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Scala Classes and Objects


Instantiate Class Instances

A class in Scala is a 'blueprint' of a class instance. An instance contains the state and behavior as defined by that class. To declare a class:

class MyClass{} // curly braces are optional here as class body is empty

An instance can be instantiated using new keyword:

var instance = new MyClass()


var instance = new MyClass

Parentheses are optional in Scala for creating objects from a class that has a no-argumen constructor. If a class constructor takes arguments:

class MyClass(arg : Int) // Class definition
var instance = new MyClass(2) // Instance instantiation
instance.arg // not allowed

Here MyClass requires one Int argument, which can only be used internally to the class. arg cannot be accessed outside MyClass unless it is declared as a field:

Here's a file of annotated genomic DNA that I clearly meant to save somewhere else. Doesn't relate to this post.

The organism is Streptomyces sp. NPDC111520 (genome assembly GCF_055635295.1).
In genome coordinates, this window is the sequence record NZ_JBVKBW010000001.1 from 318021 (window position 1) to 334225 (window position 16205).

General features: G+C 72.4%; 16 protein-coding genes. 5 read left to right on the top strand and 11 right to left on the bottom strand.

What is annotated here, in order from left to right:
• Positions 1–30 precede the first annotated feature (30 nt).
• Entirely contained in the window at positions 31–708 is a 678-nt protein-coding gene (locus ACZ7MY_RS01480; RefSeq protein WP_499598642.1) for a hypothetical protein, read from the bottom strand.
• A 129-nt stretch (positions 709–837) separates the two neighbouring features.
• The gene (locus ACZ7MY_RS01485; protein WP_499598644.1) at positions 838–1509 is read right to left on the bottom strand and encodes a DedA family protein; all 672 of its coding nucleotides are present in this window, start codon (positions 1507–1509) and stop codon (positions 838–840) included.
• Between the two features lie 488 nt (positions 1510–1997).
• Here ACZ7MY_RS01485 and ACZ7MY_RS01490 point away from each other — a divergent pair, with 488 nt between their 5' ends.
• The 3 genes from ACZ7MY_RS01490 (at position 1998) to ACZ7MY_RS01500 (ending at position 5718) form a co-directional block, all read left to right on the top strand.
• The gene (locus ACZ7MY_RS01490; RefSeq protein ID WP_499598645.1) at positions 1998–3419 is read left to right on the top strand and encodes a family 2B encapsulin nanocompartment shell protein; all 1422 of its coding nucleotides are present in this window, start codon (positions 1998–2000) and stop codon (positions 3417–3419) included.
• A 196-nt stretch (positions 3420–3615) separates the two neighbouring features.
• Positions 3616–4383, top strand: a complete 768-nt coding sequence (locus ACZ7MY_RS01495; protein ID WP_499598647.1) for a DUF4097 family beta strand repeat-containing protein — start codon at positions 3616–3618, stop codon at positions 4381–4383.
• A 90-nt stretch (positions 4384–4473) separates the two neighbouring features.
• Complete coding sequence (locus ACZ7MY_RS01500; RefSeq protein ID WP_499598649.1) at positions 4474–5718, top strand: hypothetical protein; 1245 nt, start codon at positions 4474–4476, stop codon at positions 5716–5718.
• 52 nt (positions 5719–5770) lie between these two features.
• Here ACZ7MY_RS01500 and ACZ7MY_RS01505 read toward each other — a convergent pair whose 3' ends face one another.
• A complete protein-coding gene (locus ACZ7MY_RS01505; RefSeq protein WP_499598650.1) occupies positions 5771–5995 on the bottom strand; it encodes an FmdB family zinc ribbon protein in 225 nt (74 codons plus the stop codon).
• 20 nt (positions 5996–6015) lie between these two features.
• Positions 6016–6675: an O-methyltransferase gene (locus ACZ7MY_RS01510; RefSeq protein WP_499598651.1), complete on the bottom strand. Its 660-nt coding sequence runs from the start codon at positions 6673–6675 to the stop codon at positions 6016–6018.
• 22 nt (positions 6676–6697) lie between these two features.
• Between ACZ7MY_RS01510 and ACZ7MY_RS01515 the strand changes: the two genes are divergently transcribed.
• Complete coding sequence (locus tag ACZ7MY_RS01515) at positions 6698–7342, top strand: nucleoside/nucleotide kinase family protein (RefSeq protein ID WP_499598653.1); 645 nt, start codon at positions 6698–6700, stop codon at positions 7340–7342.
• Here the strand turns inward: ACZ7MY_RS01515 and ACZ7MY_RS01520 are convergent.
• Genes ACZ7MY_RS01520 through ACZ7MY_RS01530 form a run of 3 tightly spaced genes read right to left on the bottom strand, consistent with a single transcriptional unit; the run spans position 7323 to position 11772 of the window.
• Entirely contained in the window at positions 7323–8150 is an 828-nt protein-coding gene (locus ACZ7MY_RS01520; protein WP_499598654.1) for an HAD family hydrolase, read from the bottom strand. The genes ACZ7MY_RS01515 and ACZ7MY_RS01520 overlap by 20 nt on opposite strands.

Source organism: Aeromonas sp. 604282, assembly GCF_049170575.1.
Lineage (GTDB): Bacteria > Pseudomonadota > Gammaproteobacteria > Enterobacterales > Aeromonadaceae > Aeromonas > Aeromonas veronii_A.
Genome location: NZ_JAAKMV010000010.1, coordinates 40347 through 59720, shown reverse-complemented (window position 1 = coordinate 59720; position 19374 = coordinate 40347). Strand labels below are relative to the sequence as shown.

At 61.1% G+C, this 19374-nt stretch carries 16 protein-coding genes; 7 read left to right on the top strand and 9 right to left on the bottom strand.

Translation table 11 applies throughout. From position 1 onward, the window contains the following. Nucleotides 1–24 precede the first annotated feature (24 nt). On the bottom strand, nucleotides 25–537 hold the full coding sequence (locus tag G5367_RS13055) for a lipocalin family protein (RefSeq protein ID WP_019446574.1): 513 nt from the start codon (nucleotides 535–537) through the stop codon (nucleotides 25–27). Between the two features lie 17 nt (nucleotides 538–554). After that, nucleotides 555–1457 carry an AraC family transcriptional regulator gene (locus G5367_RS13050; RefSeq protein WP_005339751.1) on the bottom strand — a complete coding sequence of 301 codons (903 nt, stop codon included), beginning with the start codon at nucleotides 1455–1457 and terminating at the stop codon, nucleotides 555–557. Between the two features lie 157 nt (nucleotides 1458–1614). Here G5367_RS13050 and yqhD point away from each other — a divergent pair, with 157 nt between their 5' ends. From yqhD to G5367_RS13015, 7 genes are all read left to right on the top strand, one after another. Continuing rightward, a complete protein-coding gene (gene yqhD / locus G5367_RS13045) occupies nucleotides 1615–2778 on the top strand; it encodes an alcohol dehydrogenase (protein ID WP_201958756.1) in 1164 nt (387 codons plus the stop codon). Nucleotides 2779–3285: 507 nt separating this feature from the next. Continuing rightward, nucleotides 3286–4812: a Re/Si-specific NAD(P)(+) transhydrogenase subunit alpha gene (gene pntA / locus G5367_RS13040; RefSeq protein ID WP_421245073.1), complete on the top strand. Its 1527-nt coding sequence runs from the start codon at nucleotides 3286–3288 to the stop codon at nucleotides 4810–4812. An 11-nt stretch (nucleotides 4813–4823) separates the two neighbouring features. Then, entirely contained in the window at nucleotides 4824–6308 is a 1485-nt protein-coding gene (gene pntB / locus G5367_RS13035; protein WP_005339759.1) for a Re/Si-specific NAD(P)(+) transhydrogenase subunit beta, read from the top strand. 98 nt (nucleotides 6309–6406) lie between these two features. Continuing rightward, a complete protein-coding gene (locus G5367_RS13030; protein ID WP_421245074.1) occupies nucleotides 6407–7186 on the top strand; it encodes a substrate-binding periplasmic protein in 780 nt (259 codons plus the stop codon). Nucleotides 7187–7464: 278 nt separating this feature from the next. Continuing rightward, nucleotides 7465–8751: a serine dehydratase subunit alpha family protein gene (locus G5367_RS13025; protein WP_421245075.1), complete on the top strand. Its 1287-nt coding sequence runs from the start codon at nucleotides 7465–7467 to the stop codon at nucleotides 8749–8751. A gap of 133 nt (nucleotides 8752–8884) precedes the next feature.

class MyClass(arg : Int){
 val prop = arg // Class field declaration
var obj = new MyClass(2)
obj.prop // legal statement

Alternatively it can be declared public in the constructor:

class MyClass(val arg : Int) // Class definition with arg declared public
var instance = new MyClass(2) // Instance instantiation
instance.arg //arg is now visible to clients

Instantiating class with no parameter: {} vs ()

Let's say we have a class MyClass with no constructor argument:

class MyClass

In Scala we can instantiate it using below syntax:

val obj = new MyClass()

Or we can simply write:

val obj = new MyClass

But, if not paid attention, in some cases optional parenthesis may produce some unexpected behavior. Suppose we want to create a task that should run in a separate thread. Below is the sample code:

val newThread = new Thread { new Runnable {
 override def run(): Unit = {
 // perform task
 println("Performing task.")
newThread.start // prints no output


In this page (written and validated by ) you learned about Scala Classes and Objects . What's Next? If you are interested in completing Scala tutorial, your next topic will be learning about: Scala Collections.

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